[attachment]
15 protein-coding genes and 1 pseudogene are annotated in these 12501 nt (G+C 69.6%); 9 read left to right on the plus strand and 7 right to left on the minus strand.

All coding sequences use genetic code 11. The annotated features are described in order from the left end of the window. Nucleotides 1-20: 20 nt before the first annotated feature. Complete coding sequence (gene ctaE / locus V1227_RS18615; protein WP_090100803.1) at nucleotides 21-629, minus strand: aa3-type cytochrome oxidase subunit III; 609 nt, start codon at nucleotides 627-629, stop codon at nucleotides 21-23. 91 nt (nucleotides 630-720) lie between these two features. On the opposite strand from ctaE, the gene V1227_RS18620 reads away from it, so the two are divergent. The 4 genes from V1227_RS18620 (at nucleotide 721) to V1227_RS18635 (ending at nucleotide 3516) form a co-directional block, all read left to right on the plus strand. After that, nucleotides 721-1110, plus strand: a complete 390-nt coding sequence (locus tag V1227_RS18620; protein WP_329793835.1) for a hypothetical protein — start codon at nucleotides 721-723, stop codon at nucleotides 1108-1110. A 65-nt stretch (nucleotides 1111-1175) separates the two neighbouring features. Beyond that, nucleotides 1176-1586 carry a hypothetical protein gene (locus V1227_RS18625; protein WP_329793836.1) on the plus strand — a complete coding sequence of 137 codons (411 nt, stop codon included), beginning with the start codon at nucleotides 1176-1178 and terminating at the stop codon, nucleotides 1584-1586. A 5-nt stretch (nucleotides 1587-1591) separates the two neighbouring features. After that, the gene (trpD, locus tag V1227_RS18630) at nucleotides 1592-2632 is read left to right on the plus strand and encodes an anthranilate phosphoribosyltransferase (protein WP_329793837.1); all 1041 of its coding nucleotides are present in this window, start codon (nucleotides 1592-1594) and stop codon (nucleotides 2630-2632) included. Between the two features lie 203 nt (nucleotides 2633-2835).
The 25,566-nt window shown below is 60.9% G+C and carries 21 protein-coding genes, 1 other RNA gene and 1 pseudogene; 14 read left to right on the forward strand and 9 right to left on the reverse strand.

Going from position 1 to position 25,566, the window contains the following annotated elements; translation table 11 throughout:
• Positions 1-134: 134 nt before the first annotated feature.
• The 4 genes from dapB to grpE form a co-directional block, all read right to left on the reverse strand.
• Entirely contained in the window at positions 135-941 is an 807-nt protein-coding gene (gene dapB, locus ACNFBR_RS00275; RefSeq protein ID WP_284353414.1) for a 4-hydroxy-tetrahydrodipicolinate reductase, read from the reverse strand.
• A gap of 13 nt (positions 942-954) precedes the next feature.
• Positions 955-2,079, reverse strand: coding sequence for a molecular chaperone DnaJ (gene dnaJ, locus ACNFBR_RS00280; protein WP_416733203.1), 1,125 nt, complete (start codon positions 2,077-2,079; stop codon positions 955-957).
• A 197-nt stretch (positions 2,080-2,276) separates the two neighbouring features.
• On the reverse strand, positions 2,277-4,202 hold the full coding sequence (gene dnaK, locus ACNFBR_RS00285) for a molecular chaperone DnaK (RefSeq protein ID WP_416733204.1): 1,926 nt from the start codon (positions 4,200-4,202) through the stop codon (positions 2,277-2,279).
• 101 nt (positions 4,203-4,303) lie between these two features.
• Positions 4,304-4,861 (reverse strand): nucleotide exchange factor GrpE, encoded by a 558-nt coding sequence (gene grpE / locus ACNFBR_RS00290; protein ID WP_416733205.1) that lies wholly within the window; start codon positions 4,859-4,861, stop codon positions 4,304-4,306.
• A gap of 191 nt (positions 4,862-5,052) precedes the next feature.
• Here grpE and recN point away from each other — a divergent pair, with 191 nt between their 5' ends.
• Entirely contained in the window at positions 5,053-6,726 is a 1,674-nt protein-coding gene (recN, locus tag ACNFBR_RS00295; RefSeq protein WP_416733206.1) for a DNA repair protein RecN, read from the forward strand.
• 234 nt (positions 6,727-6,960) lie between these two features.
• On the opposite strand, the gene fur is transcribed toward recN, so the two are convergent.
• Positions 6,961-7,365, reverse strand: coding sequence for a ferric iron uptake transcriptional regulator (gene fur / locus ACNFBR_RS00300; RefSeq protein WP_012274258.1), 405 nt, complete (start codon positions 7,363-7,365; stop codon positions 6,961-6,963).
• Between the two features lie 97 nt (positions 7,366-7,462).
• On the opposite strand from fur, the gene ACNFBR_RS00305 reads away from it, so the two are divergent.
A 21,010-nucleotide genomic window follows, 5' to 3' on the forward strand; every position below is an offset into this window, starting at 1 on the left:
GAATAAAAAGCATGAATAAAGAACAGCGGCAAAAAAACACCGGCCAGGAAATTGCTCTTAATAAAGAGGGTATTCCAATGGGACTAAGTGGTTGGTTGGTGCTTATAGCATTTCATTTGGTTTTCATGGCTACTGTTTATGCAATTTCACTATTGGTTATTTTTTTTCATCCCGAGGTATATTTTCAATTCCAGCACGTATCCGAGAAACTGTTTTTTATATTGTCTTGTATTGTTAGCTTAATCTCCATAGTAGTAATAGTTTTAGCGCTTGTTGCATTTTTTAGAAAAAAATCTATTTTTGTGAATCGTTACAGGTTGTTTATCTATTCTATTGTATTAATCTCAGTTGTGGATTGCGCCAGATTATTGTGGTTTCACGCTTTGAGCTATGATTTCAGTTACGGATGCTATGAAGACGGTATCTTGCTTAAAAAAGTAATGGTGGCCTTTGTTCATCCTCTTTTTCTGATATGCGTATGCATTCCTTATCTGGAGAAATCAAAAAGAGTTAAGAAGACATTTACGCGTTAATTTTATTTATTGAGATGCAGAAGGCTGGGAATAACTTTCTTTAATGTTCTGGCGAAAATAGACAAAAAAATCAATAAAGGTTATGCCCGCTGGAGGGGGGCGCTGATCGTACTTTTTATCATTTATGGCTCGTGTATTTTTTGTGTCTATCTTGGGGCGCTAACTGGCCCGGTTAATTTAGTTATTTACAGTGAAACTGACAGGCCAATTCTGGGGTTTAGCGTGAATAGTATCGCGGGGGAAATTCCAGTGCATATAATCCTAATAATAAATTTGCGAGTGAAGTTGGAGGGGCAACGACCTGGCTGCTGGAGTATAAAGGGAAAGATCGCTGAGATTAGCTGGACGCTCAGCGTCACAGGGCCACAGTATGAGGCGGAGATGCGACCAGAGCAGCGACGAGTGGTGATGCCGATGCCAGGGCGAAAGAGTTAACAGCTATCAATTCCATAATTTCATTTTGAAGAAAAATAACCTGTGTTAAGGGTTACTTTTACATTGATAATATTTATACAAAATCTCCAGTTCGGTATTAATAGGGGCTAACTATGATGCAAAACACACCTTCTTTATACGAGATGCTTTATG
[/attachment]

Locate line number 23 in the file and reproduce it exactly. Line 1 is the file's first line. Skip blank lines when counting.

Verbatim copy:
GAATAAAAAGCATGAATAAAGAACAGCGGCAAAAAAACACCGGCCAGGAAATTGCTCTTAATAAAGAGGGTATTCCAATGGGACTAAGTGGTTGGTTGGTGCTTATAGCATTTCATTTGGTTTTCATGGCTACTGTTTATGCAATTTCACTATTGGTTATTTTTTTTCATCCCGAGGTATATTTTCAATTCCAGCACGTATCCGAGAAACTGTTTTTTATATTGTCTTGTATTGTTAGCTTAATCTCCATAGTAGTAATAGTTTTAGCGCTTGTTGCATTTTTTAGAAAAAAATCTATTTTTGTGAATCGTTACAGGTTGTTTATCTATTCTATTGTATTAATCTCAGTTGTGGATTGCGCCAGATTATTGTGGTTTCACGCTTTGAGCTATGATTTCAGTTACGGATGCTATGAAGACGGTATCTTGCTTAAAAAAGTAATGGTGGCCTTTGTTCATCCTCTTTTTCTGATATGCGTATGCATTCCTTATCTGGAGAAATCAAAAAGAGTTAAGAAGACATTTACGCGTTAATTTTATTTATTGAGATGCAGAAGGCTGGGAATAACTTTCTTTAATGTTCTGGCGAAAATAGACAAAAAAATCAATAAAGGTTATGCCCGCTGGAGGGGGGCGCTGATCGTACTTTTTATCATTTATGGCTCGTGTATTTTTTGTGTCTATCTTGGGGCGCTAACTGGCCCGGTTAATTTAGTTATTTACAGTGAAACTGACAGGCCAATTCTGGGGTTTAGCGTGAATAGTATCGCGGGGGAAATTCCAGTGCATATAATCCTAATAATAAATTTGCGAGTGAAGTTGGAGGGGCAACGACCTGGCTGCTGGAGTATAAAGGGAAAGATCGCTGAGATTAGCTGGACGCTCAGCGTCACAGGGCCACAGTATGAGGCGGAGATGCGACCAGAGCAGCGACGAGTGGTGATGCCGATGCCAGGGCGAAAGAGTTAACAGCTATCAATTCCATAATTTCATTTTGAAGAAAAATAACCTGTGTTAAGGGTTACTTTTACATTGATAATATTTATACAAAATCTCCAGTTCGGTATTAATAGGGGCTAACTATGATGCAAAACACACCTTCTTTATACGAGATGCTTTATG